By Dan Kennedy • The press, politics, technology, culture and other passions

Russert, Gitlin and Obama

This week the Columbia Journalism Review unveiled a new weekly feature called “Russert Watch,” to keep an eye on everyone’s favorite Beltway bloviator.

It’s not a bad idea. Tim Russert can be quite skilled at the art of the prosecutorial interview, but all too often his inquisitions devolve into “You said X in 1987. Why are you saying Y now?” Plus it ought to be a federal offense to have hacks like James Carville, Mary Matalin, Bob Shrum and Mike Murphy all on during the same week, as Russert does as frequently as he can.

But shouldn’t CJR have chosen someone other than Todd Gitlin to write the feature? Gitlin’s debut isn’t bad. But look at this: Gitlin publicly announced his support for Barack Obama back in February.

Gitlin is an academic moonlighting as a journalist. Yes, he’s a liberal opinion journalist. But even we opinion-mongers owe readers our independence.

I sometimes hear it said that journalists should say whom they’re voting for in the name of transparency. I disagree. Voting, and even stating your position on issues, is not the same as publicly supporting a candidate.

It’s not that you’re keeping your true beliefs a secret. It’s that it becomes much harder to evaluate someone honestly once you’ve identified yourself as a backer. Either you can’t bring yourself to criticize him, or you go overboard the other way so that you won’t be accused of being in the tank. Far better to keep it to yourself, even if your readers think they know how you voted — and even if they’re probably right.

Gitlin thought some of Russert’s questions to Obama strategist David Axelrod were unfair. So did I, given that one of them, as Gitlin notes, was based on the false claim that Obama had once refused to hold his hand over his heart during the Pledge of Allegiance.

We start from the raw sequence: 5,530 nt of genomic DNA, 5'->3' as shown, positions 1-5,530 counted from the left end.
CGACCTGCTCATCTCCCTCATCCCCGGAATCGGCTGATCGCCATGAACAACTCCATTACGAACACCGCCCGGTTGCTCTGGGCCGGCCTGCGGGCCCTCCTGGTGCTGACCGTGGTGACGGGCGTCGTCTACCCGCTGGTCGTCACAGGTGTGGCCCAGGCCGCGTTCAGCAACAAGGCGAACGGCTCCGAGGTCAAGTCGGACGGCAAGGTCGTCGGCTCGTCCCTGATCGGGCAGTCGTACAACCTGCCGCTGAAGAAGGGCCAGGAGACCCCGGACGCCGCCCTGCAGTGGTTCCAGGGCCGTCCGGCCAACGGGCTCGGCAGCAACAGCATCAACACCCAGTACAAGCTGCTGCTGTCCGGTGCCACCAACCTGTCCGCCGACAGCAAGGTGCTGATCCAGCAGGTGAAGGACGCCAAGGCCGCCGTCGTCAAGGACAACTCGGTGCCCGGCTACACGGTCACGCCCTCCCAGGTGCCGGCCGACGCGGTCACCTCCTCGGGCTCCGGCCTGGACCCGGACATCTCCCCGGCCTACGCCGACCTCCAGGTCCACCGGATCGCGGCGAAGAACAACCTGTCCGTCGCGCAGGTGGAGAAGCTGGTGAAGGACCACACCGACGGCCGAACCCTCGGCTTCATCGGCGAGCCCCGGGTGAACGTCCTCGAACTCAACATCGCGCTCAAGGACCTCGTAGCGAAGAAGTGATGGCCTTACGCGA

But Gitlin should not be doing this for the CJR, of all publications. Media Matters for America, maybe.

Cavalcade of responses. Gitlin responds. I respond to his response.

Gitlin photo by David Shankbone, and republished here under a GNU Free Documentation License.

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  1. io saturnalia

    While I rarely read CJR, let me just say, “Bravo!”Russert’s antics have worn thin, in my mind, everything from his Warner Wolf-style “Let’s go to the video tape!” to his suspiciously uncomplicated relationship with his father (“Big Russ = God”).Really, he seems like a nice guy, and he’s no by no means execrable — unlike, for instance, Morton Kondracke — but enough, already!

  2. wladimir

    You dopey newspapermen and your stupid “ethics” are a joke.Gitlin is judged for who he is and what he writes, not for some dumb idea of “objectivity.”In fact, that dumb idea is the whole reason a “Russert Watch” is necessary — Russert pretends towards objectivity, all the better to shill for the Republicans and the Catholics.

  3. Anonymous

    Let’s just stop listening to Russert. He sure won’t listen to all of his viewers: to post that video of cowardice once more.But props for the Hunter interview:, Russert tries to propose a connection between 9/11 and Iraq. Hunter slapped that down fast.”I don’t know we’ve ever linked Osama bin Laden or Saddam to this disaster down here. You couldn’t take this case to an American court room and win.”Later, in a different interview: “Who stands to benefit? Think murderer. Who had the opportunity and motive … I don’t know if I want to go into this on worldwide radio, here. Hell, I thought the U.S. government and the White House people did it to take the mind of the public off the crashing economy.”Then: We don’t need these well-established proper and prudent journalists to digest our information. They are war profiteers! We need rebellious, nitty-gritty reporters (with a sense of morality).

  4. Anonymous